So if you are one of those people who like to use their fingers to take notes on iPad, the list below will be of great help to you. I have curated several useful apps that will allow you to experiment with your handwriting right on your iPad screen.
Google I/O, the company’s sixth annual developer conference, got officially underway in San Francisco on Wednesday, and it was an eventful day. It took the company every minute of its epic three-hour keynote to unfurl a laundry list of announcements and updates, seemingly across every product category in its arsenal — from Android, Chrome and Search to Maps, Google+ and Hangouts — each with a fresh coat of paint. We even saw the arrival of Google’s very own subscription music service, today, which is already being touted as a potential Spotify killer.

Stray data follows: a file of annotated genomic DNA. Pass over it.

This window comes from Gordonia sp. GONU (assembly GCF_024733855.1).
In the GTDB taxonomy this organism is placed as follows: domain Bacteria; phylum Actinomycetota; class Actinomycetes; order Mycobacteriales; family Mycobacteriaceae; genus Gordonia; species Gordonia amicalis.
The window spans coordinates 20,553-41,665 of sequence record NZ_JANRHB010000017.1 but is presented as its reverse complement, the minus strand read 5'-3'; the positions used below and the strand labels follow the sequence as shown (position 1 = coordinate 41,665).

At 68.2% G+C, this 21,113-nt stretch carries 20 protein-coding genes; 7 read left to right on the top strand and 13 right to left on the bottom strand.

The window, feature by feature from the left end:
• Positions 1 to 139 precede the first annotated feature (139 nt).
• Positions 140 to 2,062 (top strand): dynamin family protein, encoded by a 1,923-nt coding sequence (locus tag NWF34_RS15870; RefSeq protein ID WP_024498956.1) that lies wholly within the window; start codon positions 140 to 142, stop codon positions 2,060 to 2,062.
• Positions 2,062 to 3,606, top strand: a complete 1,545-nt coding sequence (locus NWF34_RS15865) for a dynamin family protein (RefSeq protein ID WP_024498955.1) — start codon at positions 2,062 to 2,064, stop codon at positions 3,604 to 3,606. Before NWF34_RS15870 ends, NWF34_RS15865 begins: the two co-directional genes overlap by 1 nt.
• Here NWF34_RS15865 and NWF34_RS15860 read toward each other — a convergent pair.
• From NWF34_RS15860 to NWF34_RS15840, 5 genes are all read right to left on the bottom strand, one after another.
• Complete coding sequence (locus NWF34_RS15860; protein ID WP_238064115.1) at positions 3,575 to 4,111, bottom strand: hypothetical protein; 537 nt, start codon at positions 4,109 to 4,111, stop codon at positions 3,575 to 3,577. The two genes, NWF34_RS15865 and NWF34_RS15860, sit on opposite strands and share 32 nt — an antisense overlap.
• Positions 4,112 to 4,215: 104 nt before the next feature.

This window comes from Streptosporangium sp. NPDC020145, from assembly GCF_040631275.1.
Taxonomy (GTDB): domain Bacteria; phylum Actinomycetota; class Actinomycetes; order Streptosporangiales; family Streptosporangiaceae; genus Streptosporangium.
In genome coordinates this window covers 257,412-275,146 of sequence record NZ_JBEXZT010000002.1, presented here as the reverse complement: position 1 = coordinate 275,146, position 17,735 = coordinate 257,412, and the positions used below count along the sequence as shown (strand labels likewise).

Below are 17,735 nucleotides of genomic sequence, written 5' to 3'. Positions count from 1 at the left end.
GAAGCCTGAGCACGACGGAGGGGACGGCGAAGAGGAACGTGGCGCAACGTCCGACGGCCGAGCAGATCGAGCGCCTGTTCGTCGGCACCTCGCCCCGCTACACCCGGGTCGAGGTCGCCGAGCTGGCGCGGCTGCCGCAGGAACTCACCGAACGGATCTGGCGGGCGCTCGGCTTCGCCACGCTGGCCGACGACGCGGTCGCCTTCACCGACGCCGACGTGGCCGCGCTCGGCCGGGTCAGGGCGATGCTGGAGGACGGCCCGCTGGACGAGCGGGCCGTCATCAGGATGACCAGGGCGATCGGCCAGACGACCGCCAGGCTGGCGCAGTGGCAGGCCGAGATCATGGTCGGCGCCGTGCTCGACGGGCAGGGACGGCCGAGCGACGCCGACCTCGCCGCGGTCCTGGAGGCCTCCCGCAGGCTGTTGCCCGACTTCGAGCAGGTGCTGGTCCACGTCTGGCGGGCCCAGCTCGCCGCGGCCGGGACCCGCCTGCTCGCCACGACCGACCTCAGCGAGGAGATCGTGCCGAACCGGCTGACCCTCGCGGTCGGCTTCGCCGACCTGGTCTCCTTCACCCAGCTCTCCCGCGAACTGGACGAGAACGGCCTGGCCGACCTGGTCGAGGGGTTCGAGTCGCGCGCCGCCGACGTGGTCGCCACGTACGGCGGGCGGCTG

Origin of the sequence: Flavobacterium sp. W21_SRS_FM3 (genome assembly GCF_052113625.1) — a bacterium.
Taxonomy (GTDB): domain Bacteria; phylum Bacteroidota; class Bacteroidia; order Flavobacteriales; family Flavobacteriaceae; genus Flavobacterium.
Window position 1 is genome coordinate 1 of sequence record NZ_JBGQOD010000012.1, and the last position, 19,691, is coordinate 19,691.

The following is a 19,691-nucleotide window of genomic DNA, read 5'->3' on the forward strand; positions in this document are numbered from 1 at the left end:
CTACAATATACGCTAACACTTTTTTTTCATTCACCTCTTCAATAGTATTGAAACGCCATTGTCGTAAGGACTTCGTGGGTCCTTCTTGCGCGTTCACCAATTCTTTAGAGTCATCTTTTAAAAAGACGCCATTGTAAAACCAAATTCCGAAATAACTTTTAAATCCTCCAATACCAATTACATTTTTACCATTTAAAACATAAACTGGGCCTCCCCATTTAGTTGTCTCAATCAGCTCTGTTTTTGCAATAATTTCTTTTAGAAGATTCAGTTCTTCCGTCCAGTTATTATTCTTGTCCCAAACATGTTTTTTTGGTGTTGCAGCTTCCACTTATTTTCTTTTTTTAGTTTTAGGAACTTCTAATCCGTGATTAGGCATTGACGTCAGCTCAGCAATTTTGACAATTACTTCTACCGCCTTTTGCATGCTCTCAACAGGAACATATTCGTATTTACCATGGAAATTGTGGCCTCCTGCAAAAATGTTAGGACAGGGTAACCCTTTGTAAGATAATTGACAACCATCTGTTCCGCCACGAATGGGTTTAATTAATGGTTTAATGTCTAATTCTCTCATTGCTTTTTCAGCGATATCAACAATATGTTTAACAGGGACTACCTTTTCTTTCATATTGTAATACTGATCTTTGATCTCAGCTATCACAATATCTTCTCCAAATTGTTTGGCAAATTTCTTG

Amidst Larry Page’s triumphant return to the stage (after addressing his much-discussed vocal issues yesterday), Google’s soaring stock price and sexy smartphone demos, it was easy to miss an important announcement concerning Google’s foray into a considerably less sexy market: Education. (And K-12 education, no less.)
Android Engineering Director Chris Yerga took the stage to introduce Google Play for Education, through which Google hopes to extend Play — its application and content marketplace for Android — into the classroom. The new store, which is scheduled to launch this fall, aims to simplify the content discovery process for schools, giving teachers and students access to the same tools that are now native to the Google Play experience.